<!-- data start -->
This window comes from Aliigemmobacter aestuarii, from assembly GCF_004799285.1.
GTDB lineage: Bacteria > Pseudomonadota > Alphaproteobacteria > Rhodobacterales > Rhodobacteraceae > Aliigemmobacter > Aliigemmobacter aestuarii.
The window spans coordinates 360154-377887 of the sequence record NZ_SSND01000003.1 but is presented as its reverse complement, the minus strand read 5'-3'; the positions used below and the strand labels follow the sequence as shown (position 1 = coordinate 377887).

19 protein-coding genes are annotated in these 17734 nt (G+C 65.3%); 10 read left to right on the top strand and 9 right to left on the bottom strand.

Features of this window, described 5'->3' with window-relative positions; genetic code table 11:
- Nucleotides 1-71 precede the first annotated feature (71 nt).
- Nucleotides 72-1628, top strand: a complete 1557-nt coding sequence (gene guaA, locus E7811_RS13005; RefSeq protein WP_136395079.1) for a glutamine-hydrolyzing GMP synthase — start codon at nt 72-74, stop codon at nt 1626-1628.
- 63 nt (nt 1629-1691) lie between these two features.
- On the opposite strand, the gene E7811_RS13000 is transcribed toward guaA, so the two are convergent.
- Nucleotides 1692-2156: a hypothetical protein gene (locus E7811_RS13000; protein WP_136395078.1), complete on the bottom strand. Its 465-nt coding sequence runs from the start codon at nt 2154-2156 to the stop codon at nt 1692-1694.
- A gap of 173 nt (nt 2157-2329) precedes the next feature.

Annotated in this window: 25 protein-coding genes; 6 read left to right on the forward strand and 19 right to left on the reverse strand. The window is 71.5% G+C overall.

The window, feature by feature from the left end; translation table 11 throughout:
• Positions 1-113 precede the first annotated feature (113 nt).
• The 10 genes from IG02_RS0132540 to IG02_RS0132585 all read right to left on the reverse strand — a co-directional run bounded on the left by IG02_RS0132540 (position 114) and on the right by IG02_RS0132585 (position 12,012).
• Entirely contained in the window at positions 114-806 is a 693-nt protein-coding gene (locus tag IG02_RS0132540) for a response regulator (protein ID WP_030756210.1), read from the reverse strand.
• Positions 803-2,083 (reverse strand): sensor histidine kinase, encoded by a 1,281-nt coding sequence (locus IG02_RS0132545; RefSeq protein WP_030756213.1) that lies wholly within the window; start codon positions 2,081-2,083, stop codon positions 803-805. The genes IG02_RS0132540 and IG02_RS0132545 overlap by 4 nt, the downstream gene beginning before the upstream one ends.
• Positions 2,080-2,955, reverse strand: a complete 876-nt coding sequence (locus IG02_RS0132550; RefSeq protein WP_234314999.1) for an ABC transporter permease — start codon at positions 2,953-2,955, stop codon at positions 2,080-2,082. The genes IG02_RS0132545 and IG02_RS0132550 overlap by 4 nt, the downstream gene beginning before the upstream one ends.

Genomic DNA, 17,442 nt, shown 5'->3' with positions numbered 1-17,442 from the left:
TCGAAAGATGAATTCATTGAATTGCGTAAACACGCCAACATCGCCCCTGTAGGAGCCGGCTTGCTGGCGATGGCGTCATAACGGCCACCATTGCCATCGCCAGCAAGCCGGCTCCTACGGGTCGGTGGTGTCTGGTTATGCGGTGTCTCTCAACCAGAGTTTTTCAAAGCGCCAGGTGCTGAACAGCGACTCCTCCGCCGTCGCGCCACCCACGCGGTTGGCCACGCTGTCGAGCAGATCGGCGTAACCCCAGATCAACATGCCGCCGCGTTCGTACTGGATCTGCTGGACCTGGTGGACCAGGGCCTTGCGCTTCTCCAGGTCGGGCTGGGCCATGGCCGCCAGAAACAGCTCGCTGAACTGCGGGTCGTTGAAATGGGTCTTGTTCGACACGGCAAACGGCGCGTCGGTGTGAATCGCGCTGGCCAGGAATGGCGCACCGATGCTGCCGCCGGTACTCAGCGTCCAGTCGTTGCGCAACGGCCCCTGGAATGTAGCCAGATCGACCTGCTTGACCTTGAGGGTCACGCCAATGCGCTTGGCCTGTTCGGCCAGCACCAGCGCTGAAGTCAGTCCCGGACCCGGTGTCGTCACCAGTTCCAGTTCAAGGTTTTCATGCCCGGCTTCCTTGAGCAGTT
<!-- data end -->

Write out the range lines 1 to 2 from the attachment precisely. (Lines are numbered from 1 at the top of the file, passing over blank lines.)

This window comes from Aliigemmobacter aestuarii, from assembly GCF_004799285.1.
GTDB lineage: Bacteria > Pseudomonadota > Alphaproteobacteria > Rhodobacterales > Rhodobacteraceae > Aliigemmobacter > Aliigemmobacter aestuarii.